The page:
Though it is a small sample size, The May 8-10 series against the Cardinals may be an example as to how weather can influence the attendance for a game. All three games were ‘Silver’ tier games, were weeknight games that started at 6:40pm, and all games occurred void of any promotions. Note: The average high temp in Chicago is about 65 degrees from May 8 to 10.
First game was 48 degrees and cloudy – Attendance 30.937
Second game was 59 degrees and partly cloudy – Attendance 32,693
Third game was 65 degrees and clear (the best weather of the three) and attendance was 36,413. I would be curious to hear from those reading this article how much weather plays into ticket buying situations when purchased less than a week before the game date.
The second key factor is baseball in 2023 is much more enjoyable for the fan to watch. I have been to three Cubs’ games this year (two at Wrigley, one at Dodger Stadium, all victories) and they all have been a complete joy to watch, and I feel the word is getting out that baseball is more entertaining. In my opinion, a huge component of this is tied to the improved pace of play.
Take a look at these charts. In 2022, 22 of the first 31 home games were three hours or longer, with the average game time lasting three hours and seven minutes
Comparing that to YTD home games in 2023, there have only been four games of three hours or longer, with the average time of games at Wrigley at two hours, 42 minutes. I was having a conversation with a friend of mine recently, where I indicated my perfect 30 minute window for game length is between 2:30 min and 3:00. Less than 2:30 and I don’t feel I have given myself the proper time to unwind and enjoy the surroundings and the game. More than three hours is simply a drag, even more so for night games where I have to work the following day.
Lastly (and it’s been nearly forgotten), there was a labor dispute in 2022 that likely contributed to some fans not buying tickets to early season games (and when the weather was less that ideal near/on the day of the game, last minute sales were minimal). In April 2022, there were four games with attendance at 26,615 or under. In 2023, there has been just one home game with attendance under 26,615.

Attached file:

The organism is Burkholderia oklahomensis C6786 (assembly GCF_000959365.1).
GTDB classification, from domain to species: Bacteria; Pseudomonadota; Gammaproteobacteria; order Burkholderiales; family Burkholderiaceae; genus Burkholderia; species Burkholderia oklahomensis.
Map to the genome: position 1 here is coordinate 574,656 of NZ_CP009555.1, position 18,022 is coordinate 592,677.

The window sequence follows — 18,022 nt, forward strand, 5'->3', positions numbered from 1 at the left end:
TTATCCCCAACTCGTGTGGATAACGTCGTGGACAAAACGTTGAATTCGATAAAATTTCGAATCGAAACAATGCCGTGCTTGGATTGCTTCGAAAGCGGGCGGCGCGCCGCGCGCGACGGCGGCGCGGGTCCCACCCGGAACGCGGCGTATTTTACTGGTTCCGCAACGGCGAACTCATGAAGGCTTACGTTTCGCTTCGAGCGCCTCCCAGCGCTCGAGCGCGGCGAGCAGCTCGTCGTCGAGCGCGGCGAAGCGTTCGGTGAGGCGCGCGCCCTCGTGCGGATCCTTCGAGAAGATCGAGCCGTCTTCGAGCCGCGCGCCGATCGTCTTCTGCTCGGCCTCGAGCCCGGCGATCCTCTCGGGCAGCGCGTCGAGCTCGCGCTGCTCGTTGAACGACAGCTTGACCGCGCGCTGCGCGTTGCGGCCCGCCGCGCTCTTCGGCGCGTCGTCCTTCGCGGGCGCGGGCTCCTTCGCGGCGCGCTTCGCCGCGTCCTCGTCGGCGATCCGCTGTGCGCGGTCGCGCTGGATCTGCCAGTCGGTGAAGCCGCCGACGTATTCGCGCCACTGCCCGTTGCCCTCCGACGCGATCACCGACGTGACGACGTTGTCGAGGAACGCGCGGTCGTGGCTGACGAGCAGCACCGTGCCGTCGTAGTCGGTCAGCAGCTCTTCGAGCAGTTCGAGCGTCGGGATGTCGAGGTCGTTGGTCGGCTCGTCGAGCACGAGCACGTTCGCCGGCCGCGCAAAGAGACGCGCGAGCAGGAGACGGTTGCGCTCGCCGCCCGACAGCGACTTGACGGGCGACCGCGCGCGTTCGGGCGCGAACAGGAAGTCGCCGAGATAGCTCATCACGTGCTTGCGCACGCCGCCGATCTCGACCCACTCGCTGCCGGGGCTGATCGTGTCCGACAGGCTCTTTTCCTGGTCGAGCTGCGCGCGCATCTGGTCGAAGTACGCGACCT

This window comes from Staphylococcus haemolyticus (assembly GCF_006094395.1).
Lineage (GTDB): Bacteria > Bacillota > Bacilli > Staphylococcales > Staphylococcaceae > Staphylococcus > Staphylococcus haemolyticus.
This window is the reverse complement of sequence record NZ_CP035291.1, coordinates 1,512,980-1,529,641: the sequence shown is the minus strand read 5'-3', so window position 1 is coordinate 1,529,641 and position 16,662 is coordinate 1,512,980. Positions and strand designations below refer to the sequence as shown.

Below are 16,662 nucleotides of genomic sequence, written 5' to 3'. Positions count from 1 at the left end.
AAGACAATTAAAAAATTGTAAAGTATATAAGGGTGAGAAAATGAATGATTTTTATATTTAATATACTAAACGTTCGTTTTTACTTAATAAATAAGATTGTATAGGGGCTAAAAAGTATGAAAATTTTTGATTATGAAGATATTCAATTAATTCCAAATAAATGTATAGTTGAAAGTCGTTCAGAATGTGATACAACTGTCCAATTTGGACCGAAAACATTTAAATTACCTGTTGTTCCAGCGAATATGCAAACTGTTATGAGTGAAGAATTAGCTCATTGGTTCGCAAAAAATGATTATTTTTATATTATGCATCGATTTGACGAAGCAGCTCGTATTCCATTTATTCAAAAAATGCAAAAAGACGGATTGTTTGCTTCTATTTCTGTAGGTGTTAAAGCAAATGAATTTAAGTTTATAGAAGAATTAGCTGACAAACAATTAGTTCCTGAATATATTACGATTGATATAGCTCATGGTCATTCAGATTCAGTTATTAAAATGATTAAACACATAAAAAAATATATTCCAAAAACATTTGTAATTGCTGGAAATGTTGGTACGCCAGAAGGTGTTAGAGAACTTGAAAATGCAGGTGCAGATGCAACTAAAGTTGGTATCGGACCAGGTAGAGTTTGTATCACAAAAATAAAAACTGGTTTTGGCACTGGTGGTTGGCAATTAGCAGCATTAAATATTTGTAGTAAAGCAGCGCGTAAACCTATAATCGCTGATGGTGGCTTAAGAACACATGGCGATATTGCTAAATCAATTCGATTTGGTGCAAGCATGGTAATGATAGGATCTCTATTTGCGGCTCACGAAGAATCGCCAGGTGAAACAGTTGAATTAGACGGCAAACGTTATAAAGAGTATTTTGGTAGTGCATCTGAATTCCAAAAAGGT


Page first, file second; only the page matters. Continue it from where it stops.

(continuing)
Shifting gears as to how games are priced on the secondary market. Below is a chart that depicts the current average price (with fees) of a bleacher ticket by Game Tier on Seatgeek for the remaining 50 home games. As you can see, all tiers are more expensive for the casual fan buying a ticket vs. what a season ticket holder paid. This is a shift compared to previous years where a vast majority of games could be procured on the secondary market for less than what a STH paid. Of course this will shift depending on how the Cubs’ do the remainder of the season, as well as how weather is for each game, but there is a much better balance compared to recent years.
It is one data point, but I also went to the May 6 game against the Marlins, and a few hours before the game (and maybe an hour before the gates opened), the cheapest bleacher seat was $133 ($40.32 for the STH!) so games, at times, can be sold at a significant premium and be profitable. However, if you feel that being a season ticket holder in the Bleachers can be lucrative, check out the chart below which depicts the net amount for the cheapest bleacher ticket on SeatGeek relative to the STH price. I feel the days of making money as a STH have long since passed. Cubs management does a very good job of maximizing revenue.
As always, curious to hear your thoughts!